Token second Test preview

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< 1 minute read

Tomorrow England meet New Zealand in the second Test at Headingley. The home team will be looking to take a 2-0 series win, while the tourists will be looking to tie the series 1-1. England will settle for a draw and a 1-0 series result, but would prefer to win.

Despite winning the first Test, England did several things badly and will be looking to do those things better while simultenously maintaining standards or improving when it comes to the things they did well.

The same applies to New Zealand, only they will be looking to make far greater improvements. When you consider the outcome of the last Test, they could conceivably play significantly better and yet still lose if England can improve to the same degree.

Set against that is the fact that New Zealand could play exactly the same as in the first Test and England could play worse, in which case we might get a different result. However, the Kiwis won’t want to have to rely on that.

Players who are injured will be replaced by different players, but there may also be other changes. Some players are more likely to be dropped than others and that likelihood is often dependent on the quality and form of the players who would most likely replace them.

Both teams will look to play well early on and will also be keen to continue playing well should they achieve that. If either side makes a poor start, they will hope that they can come back from that and will endeavour to do so.

It might rain a bit.


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  1. Magnificent analysis. It put me in mind of the third test back in that memorable summer of ’78, when the home team played the tourists in that way that they did back then. What goes around comes around, I guess.

    1. Extremely well spotted, Bert. The third test in 1978 was indeed England v New Zealand at Lord’s and the Kiwis collapsed in the second innings to 67 all out – the same as the score should have been on Sunday just gone, had the sub taken that final catch rather than dropping the catch and executing the run out after one additional run had been taken, to make the score 68.

      The 1978 Kiwi second innings collapse took place between the Saturday evening and the Monday (there was a rest day on Sunday back then).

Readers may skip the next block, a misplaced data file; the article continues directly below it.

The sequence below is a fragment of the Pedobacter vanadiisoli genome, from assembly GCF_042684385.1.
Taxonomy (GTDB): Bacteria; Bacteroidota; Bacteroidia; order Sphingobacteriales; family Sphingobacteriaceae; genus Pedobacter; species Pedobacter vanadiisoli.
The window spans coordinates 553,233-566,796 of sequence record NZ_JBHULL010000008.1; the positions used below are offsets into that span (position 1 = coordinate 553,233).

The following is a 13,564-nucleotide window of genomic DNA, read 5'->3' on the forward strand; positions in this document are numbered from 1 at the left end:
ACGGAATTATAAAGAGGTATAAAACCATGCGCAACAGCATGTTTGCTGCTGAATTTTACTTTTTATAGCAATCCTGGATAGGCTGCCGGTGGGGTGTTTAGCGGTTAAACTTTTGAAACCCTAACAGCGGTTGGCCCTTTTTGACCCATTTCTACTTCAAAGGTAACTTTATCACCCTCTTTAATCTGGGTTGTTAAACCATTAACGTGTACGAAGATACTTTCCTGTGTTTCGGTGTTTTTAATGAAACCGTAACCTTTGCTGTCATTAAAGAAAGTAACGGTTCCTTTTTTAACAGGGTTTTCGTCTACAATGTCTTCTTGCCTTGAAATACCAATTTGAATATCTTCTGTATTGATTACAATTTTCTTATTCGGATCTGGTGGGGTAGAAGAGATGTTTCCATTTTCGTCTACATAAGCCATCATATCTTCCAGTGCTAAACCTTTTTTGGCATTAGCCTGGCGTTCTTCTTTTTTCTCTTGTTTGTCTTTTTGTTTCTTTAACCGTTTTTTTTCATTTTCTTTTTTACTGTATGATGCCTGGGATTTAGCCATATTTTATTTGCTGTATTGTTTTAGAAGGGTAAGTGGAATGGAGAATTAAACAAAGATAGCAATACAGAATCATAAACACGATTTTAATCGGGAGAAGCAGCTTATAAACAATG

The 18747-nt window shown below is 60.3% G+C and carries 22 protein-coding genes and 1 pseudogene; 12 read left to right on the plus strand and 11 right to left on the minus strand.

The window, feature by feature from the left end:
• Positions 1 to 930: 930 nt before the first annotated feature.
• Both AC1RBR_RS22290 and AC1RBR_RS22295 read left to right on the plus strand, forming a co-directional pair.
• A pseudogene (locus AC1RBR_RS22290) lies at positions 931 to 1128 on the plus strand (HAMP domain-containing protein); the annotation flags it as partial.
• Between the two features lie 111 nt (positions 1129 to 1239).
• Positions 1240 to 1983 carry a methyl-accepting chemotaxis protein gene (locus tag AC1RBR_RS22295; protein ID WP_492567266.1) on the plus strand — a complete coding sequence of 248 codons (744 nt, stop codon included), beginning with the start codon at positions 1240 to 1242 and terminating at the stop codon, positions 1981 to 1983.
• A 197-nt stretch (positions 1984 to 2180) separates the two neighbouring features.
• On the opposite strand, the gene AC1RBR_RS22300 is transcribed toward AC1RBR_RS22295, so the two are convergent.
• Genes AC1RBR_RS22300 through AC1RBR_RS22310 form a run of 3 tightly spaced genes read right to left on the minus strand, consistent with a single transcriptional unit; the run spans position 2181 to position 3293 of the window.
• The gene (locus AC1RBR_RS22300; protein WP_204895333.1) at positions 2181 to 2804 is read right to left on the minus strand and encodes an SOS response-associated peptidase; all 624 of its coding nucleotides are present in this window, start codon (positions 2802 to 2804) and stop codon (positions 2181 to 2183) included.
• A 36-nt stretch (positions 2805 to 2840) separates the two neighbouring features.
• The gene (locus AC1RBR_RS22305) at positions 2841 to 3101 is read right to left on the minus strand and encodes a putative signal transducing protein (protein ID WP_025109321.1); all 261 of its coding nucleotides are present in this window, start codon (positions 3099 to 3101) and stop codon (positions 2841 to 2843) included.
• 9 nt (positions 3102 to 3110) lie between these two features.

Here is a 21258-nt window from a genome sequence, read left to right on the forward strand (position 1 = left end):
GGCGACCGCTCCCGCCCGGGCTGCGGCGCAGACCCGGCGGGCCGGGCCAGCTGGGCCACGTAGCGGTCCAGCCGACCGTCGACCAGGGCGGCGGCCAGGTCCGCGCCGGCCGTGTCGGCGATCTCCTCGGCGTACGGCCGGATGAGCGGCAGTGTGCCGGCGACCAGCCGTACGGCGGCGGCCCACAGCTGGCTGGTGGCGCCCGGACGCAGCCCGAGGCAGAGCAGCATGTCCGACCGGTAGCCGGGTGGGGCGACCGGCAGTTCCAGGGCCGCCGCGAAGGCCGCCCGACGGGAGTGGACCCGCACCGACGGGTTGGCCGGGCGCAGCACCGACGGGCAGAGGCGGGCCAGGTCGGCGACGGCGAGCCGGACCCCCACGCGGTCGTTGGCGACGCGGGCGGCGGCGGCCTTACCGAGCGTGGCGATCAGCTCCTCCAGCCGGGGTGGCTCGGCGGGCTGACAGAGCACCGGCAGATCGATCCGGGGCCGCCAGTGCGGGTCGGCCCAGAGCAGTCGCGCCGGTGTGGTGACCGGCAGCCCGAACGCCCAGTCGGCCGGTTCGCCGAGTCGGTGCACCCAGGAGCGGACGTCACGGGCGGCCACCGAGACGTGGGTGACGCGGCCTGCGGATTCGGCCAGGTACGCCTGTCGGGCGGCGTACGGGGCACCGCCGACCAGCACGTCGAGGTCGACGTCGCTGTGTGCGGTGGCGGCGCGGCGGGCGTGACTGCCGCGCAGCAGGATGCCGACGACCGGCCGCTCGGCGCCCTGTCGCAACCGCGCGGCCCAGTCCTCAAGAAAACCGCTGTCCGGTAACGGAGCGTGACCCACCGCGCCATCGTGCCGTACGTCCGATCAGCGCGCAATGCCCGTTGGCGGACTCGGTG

It was indeed a hugely memorable time.

      I was camping with friends on the Bolton Abbey Estate near Barden Bridge for most of that match and oblivious to the cricket. My diary suggests that I was having the time of my life.

      I returned home on the Sunday and made the following telling entry in my diary for that Monday, when test victory was secured by England and history thus made – I reproduce the day’s entry in full:

      “Birthday. Went to China Garden for lunch. Very nice.”

      16 – bless.

  2. England badly need to up their batting to win this but only by a very little to win this match at a canter.

    By contrast New Zealand will need to start sacrificing a lot of cows to the Roman God of batting collapses to improve their chances.

  3. England will play well/play badly/play averagely.

    New Zealand will win/lose/draw/tie/forfeit the match.

    Everyone will have a nice/awful/ok time.

    Ian Bell will look like a little boy playing with adults.

    1. I will assume England are going to lose and get defeatist, reactionary and angry at the first sign that England are not going to score 400+ or bowl NZ out for sub 250.

    2. I’d love to see a forfeit – maybe because the quality of the catering.

    3. I await the day a visiting side forfeits a Test in May in England because it’s too cold.

  4. At this stage all results are still possible.

    In fact, if you try to think through all the possibilities, it positively makes one’s brain hurt.

    That’s why cricket is such a fascinating game.

  5. New Zealand will make some changes because they lost, but England probably won’t unless someone is injured.

  6. Aussies will learn a great deal by watching both the sides in this test. They will then proceed to forget what they learnt by the time Ashes comes around. Oh wait they do their homework now don’t they?

    1. Writers don’t write headlines or sub-headings. That’s all down to sub-editors. Who aren’t editors at all, really. Editors don’t write copy or headlines or sub-headings. They muse and swear and make tough decisions that you really wouldn’t understand.

    2. But he’s not Scottish. He’s not even British. But I suppose that sort of thing doesn’t matter anymore. Play for whoever you like.

      Sorry, didn’t mean to come across all BNP. I don’t mean it like that.

    3. “4 ur old s having….”??? hu wud’ve thot key is an american teen?

    4. Damn straight Sam. South Africans should only play for England (and Wales), never Scotland.

  7. Sir Ian Botham is an official Unibet ambassador. Visit Unibet’s new website at for the latest offers and free bets on this summer’s biggest sporting events.

    (taken, as they say, out of context – except that it is exactly and in toto as appended to an article on “everyone’s favourite website”)

  8. it’s perfect cos you don’t have to have read the article. it tells you everything you need to know about “where we are at right now”

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